National Pearl Harbor Remembrance Day, commonly called “Pearl Harbor Day,” commemorates the surprise attack by the Japan on the United States military bases at Pearl Harbor in Hawaii on December 7, 1941. The attack killed more than 2000 Americans and brought the country into the Second World War. When terrorists attacked the United States on September 11, 2001, the parallels with the Pearl Harbor attack were numerous.
Although the day is not a federal holiday, and no governmental offices, banks or schools are closed, the president directs on this day that all flags on government buildings fly at half-staff.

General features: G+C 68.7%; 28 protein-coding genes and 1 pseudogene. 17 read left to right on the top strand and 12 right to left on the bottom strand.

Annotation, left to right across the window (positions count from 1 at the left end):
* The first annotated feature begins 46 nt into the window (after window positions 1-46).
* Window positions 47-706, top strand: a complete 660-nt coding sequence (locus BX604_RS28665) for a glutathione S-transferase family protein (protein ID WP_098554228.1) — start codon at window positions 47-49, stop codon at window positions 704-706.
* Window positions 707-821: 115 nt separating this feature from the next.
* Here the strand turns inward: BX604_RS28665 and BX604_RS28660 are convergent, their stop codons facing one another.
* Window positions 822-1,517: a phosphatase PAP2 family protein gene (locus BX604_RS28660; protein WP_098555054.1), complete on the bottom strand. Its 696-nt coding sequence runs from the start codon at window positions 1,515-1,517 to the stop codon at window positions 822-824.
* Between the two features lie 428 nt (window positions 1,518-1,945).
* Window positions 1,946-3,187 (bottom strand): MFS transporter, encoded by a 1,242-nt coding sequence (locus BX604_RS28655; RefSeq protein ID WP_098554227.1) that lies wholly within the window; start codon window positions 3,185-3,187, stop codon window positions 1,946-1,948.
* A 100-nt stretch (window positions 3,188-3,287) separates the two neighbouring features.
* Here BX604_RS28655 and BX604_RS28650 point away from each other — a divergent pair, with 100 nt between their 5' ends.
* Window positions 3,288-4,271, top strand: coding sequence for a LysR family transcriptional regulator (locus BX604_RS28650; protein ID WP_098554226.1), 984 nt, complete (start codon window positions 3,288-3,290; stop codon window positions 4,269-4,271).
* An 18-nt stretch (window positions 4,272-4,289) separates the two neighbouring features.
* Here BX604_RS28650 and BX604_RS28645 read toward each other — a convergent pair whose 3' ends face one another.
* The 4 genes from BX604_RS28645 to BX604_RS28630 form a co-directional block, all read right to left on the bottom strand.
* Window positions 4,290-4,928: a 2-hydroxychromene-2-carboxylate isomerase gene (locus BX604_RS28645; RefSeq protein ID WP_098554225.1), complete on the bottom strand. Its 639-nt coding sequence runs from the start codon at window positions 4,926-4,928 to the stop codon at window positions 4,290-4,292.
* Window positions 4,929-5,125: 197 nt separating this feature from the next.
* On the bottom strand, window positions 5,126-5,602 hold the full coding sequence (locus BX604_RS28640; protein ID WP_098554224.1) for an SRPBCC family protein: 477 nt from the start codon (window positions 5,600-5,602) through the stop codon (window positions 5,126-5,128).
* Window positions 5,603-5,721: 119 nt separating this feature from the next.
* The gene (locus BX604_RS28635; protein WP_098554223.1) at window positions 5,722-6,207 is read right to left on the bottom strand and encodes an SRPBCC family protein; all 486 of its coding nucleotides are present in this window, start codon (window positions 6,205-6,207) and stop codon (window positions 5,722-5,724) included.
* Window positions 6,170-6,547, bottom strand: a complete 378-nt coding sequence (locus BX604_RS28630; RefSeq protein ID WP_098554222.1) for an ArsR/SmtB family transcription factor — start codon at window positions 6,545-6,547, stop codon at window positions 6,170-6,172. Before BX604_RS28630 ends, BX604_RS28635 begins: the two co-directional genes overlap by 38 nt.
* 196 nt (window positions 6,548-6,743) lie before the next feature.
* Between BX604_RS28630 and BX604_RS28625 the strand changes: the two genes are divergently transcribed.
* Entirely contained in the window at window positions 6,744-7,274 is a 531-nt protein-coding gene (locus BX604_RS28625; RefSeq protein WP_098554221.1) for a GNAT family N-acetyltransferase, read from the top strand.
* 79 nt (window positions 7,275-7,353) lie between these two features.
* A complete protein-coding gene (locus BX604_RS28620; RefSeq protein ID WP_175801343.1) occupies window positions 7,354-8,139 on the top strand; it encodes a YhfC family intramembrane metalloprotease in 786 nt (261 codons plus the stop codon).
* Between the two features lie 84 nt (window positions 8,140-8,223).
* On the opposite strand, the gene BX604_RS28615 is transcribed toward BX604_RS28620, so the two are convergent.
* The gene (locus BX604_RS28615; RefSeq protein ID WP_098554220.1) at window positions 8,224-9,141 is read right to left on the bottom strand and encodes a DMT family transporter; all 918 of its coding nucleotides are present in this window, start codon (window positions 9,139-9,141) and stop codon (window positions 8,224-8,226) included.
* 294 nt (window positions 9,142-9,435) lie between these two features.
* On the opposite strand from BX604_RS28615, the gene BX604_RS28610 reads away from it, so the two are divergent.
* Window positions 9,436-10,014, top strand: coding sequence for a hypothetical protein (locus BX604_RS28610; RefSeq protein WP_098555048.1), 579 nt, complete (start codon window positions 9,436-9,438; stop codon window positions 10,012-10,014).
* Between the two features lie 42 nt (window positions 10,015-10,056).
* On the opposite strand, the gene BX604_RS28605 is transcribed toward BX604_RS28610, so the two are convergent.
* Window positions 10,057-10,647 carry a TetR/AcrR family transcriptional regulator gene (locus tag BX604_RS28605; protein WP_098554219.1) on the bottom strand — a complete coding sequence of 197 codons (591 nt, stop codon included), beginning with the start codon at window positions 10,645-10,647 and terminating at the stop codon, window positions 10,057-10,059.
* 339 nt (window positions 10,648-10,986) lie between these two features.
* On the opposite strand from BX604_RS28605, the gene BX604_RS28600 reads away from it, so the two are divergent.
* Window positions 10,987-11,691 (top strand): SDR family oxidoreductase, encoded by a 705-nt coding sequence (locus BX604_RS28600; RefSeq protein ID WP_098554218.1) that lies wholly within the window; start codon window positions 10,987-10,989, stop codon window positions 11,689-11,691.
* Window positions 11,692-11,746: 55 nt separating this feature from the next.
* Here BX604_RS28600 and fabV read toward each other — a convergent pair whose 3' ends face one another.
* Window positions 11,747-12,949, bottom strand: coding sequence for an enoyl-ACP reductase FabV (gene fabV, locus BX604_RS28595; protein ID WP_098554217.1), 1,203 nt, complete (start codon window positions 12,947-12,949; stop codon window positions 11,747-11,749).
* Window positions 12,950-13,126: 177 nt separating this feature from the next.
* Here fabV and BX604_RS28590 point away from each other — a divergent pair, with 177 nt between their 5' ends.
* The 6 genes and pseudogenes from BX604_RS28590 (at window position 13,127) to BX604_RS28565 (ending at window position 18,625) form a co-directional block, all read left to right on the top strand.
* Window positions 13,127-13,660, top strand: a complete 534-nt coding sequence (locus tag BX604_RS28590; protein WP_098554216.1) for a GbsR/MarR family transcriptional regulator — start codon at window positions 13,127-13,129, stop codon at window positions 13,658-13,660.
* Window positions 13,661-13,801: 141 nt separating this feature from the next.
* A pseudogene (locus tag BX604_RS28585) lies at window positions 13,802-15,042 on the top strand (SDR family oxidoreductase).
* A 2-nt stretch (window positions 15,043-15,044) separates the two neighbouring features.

The American nation never fails to commemorate Pearl Harbor Day, in the media, on television, and in public ceremonies. The most prominent ceremonies take place on the site of the attack itself, the USS Arizona Memorial in Pearl Harbor. The famous film segment of the battleship USS Arizona blowing up has iconic significance to Americans.
Although not given its own official day, one other event of World War II is widely marked by the media and in ceremonies: D-Day, the invasion of Normandy that took place on June 6, 1944.
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